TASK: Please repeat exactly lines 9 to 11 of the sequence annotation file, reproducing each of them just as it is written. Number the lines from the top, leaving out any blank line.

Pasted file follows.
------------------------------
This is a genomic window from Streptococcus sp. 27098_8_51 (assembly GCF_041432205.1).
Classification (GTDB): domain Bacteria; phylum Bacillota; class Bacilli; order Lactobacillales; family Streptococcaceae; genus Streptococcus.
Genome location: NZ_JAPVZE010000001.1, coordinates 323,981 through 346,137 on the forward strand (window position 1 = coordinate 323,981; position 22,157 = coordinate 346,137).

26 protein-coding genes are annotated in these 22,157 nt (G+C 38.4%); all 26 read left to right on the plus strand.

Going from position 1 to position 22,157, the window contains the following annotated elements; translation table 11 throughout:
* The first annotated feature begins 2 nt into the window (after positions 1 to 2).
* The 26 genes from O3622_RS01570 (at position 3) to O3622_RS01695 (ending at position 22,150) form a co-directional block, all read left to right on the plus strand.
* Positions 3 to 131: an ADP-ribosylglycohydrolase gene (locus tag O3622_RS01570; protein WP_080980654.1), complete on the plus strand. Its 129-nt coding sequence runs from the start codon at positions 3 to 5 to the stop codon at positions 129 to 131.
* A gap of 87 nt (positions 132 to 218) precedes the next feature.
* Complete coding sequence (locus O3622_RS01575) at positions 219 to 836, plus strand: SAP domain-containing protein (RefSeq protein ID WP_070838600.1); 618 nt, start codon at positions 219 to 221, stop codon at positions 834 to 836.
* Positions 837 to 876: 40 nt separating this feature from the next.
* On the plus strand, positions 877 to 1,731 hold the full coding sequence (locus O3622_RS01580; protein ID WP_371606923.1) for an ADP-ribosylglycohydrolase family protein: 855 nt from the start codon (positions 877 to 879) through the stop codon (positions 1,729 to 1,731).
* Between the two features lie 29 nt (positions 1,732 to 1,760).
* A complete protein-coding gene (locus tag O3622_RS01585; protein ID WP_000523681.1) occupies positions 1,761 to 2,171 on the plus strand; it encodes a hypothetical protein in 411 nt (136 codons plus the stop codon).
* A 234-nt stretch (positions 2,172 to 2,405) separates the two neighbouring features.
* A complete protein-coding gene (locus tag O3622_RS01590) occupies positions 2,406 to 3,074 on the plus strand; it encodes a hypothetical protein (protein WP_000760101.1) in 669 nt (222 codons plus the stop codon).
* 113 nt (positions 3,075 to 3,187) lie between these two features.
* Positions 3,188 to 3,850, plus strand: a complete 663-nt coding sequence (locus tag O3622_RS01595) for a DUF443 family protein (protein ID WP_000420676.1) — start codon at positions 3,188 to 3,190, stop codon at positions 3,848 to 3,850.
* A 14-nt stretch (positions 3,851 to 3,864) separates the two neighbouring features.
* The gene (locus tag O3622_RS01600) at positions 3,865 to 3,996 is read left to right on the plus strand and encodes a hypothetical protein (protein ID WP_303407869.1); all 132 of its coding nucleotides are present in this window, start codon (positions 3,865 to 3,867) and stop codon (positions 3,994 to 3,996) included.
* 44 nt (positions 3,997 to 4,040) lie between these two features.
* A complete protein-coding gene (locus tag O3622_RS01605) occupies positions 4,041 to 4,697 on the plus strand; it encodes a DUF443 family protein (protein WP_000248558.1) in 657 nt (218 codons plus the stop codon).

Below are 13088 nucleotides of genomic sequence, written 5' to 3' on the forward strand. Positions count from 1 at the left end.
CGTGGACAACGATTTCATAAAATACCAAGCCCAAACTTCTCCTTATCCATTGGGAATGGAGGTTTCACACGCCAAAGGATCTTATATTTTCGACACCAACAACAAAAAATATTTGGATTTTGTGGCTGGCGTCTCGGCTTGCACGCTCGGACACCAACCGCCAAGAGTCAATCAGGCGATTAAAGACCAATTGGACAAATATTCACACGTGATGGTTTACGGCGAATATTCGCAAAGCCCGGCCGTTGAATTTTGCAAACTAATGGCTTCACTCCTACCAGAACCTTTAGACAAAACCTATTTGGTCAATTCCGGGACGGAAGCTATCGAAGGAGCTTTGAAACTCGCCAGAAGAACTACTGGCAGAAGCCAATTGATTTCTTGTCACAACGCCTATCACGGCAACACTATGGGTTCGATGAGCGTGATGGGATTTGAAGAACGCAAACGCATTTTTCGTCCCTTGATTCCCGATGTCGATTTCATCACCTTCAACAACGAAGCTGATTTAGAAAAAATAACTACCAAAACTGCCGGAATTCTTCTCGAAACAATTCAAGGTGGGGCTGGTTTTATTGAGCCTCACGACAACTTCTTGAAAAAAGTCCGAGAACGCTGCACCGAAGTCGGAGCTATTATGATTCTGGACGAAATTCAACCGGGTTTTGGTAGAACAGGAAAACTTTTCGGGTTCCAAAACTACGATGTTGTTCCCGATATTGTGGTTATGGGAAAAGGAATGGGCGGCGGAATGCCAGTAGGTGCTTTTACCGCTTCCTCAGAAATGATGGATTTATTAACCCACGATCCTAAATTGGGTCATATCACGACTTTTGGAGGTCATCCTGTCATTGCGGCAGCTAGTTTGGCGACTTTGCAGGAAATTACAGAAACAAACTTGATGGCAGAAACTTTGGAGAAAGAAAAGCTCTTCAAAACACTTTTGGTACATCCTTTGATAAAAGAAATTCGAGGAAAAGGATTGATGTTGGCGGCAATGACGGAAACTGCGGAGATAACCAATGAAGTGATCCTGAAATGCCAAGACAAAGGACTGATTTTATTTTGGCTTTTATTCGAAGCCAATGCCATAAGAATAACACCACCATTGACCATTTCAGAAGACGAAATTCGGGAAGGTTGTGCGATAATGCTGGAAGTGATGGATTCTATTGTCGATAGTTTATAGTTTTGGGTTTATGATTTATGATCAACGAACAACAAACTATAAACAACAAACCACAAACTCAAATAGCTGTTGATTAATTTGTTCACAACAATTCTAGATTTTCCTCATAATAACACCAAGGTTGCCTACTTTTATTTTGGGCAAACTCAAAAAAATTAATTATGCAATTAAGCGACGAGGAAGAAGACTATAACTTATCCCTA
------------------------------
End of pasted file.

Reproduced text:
* A gap of 87 nt (positions 132 to 218) precedes the next feature.
* Complete coding sequence (locus O3622_RS01575) at positions 219 to 836, plus strand: SAP domain-containing protein (RefSeq protein ID WP_070838600.1); 618 nt, start codon at positions 219 to 221, stop codon at positions 834 to 836.
* Positions 837 to 876: 40 nt separating this feature from the next.